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Functional and combination resume guide - part 2

Part 2. How set out your information in a functional or combination resume style, complete with examples and tips!

When a functional or combination format might not be appropriate

Both resume styles make it difficult for a reader to grasp potentially important information such as pace and direction of career progression, employments dates, employers etc.

Many conservative fields such as banking, law and finance consider this information important, as do recruiters, who generally like to see a chronological format. In these cases it can pay to prepare both a chronological resume and a functional or combination equivalent to use in the appropriate situation.

Some online job boards do not allow the use of a functional or combination format.

Sections in a functional and combination resume

Group and order your information in the following way:

  • Contact details - your identifying information
  • Profile statement - the executive summary of your resume; your most marketable points. Click here to learn how to write a great resume Profile statement
  • Key achievements - optional. A summary of your most outstanding achievements that are relevant to your target role
  • Professional experience summary - the heart of your resume. See below for detailed instructions on how to prepare this section
  • Education - qualifications and training relevant to your target role
  • Employment history summary - included in the combination resume only. This addition of this section turns a functional resume into a combination resume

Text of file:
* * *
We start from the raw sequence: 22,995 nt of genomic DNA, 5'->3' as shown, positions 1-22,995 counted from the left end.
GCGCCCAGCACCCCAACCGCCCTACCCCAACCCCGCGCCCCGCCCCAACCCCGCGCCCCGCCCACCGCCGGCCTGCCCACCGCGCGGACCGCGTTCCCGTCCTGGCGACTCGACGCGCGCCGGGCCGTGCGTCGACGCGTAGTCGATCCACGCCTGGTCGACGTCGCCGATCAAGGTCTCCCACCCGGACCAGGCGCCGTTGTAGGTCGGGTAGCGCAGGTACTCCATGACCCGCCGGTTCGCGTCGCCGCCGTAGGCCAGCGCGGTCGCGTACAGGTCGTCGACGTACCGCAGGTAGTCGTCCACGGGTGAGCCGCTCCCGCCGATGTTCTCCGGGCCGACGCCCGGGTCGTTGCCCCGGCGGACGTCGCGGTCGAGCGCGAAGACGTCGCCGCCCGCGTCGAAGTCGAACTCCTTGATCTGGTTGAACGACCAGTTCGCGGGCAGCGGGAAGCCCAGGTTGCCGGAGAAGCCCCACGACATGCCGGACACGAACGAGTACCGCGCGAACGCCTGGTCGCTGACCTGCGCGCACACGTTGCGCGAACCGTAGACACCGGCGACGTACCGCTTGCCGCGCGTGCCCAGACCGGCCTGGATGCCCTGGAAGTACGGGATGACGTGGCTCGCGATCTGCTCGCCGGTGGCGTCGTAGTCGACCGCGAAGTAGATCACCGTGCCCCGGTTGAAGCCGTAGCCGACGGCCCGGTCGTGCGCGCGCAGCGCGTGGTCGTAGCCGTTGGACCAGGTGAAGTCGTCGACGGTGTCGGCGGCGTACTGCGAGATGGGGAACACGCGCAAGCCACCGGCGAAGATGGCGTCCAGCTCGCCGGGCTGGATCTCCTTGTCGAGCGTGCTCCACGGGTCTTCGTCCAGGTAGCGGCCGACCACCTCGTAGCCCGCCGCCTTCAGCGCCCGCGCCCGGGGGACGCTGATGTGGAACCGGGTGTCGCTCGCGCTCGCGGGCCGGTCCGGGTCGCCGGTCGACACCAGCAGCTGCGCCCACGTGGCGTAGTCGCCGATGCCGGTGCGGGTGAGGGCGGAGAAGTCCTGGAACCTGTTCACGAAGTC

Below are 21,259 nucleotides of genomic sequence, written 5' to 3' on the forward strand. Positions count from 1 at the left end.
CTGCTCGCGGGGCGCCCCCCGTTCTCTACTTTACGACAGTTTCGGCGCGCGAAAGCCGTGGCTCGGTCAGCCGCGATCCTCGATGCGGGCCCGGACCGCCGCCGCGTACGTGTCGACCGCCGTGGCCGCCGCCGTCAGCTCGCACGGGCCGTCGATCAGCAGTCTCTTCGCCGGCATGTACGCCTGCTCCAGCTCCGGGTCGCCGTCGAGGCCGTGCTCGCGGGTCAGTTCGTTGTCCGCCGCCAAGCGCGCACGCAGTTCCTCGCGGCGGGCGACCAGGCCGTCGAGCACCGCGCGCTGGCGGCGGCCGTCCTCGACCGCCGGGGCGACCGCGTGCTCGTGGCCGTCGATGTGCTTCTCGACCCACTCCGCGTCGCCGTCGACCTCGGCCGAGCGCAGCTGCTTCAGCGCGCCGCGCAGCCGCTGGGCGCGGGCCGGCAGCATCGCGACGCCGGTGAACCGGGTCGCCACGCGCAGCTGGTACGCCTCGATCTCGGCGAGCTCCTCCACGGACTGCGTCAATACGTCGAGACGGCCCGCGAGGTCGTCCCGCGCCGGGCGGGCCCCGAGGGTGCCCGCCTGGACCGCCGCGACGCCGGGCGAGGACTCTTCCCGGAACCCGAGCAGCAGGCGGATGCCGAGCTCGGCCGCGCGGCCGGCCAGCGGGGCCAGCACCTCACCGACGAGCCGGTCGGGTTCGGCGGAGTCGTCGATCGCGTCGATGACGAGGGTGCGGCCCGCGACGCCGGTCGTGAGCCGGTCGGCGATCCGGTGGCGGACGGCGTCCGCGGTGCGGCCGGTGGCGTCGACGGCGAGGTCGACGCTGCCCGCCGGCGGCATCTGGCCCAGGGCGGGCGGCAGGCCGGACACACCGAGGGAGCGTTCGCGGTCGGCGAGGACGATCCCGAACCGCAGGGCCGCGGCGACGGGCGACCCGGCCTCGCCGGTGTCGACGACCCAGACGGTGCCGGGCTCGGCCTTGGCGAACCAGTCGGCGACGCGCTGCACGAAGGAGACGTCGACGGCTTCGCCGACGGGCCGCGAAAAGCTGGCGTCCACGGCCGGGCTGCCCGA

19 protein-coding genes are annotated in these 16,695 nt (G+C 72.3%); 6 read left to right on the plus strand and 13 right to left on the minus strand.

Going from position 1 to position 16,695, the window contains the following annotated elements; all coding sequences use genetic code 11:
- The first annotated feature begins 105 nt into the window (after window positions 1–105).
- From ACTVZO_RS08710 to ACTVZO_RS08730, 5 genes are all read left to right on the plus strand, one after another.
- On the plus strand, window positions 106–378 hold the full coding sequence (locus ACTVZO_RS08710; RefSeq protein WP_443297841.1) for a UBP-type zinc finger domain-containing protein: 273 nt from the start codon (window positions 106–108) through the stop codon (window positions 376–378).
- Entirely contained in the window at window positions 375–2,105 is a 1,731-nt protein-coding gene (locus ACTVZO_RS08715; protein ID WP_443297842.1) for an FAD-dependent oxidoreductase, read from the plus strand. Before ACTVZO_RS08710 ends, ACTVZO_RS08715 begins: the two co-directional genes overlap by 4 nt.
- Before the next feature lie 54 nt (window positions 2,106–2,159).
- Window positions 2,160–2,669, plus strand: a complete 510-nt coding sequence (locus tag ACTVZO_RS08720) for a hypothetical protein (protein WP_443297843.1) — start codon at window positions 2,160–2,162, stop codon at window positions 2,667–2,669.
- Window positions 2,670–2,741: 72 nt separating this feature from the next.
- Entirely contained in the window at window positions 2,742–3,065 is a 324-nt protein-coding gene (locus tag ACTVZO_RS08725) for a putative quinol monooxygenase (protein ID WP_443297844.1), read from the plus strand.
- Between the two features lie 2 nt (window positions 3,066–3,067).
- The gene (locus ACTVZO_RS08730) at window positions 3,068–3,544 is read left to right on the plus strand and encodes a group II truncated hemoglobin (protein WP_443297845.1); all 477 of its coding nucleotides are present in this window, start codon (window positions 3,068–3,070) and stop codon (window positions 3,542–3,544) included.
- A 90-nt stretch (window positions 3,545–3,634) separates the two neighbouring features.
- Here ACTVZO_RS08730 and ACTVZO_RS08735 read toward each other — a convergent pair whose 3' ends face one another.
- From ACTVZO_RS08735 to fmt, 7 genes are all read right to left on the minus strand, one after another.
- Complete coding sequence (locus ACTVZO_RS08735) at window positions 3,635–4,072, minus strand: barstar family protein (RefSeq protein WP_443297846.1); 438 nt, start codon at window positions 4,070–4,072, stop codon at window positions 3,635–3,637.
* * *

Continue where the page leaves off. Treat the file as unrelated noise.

• References - a short note saying 'available upon request'

To learn how to prepare the contact details, profile, education and references sections of your resume, click here to view essential resume information.

To learn about how to present your key achievements as well as guidance on what not to include in your resume, click here to view optional resume information.

How to prepare a functional resume

To apply the functional layout, identify between 2 and 6 areas of skill, competency or experience sought by the employer in the target role. Match your past achievements and experience to these areas.

Examples

  • Key skills or competencies - For example 'Leadership', 'Project Management'
  • Industry experience - For example 'Mining & Resources', 'Financial Services'
  • Functional experience - For example 'Financial Control', 'Commercial Management'

Imagine that you identify Human Resource Planning and Financial Management as core areas of expertise needed for your target role.

You analyse your career history and group all your experience and achievements related to Human Resource Planning under one heading. Similarly, you group all your achievements related to Financial Management under another heading.

At a simple glance, the reader is able to see how you are qualified for the role.

To prepare your experience in this way, it is vital to understand your achievements as well as your knowledge, skills and competencies.

Example functional layout

This is how to group your achievements and experience according to relevant headings, within the professional experience section of your functional resume.

Example functional layout

See a complete sample functional resume generated by WorkLifeGroup's CV Manager.

Combination resume layout

First create a functional resume following the steps outlined above.

Make a list of each company you've worked for, the positions you've held the dates you were employed. Add this section immediately following your summary of professional experience.

This layout has the advantage of emphasising your transferrable skills and competencies in a clear and compelling manner, while still providing summary-level detail about your career progression to date.

Example combination resume layout

Example functional layout

Example combination resume layout

See a complete sample combination resume generated by WorkLifeGroup's CV Manager.

Presentation and language

Pay close attention to factors such as formatting, spelling, grammar and document layout. The reader will expect that you have invested all the time you needed to get your resume just right. There are no excuses for presentation errors. Any type of sloppiness, carelessness or other basic errors will reflect poorly on you as a candidate.

Use active language to give your resume life and energy.

Click to read more about resume formatting, presentation and language.

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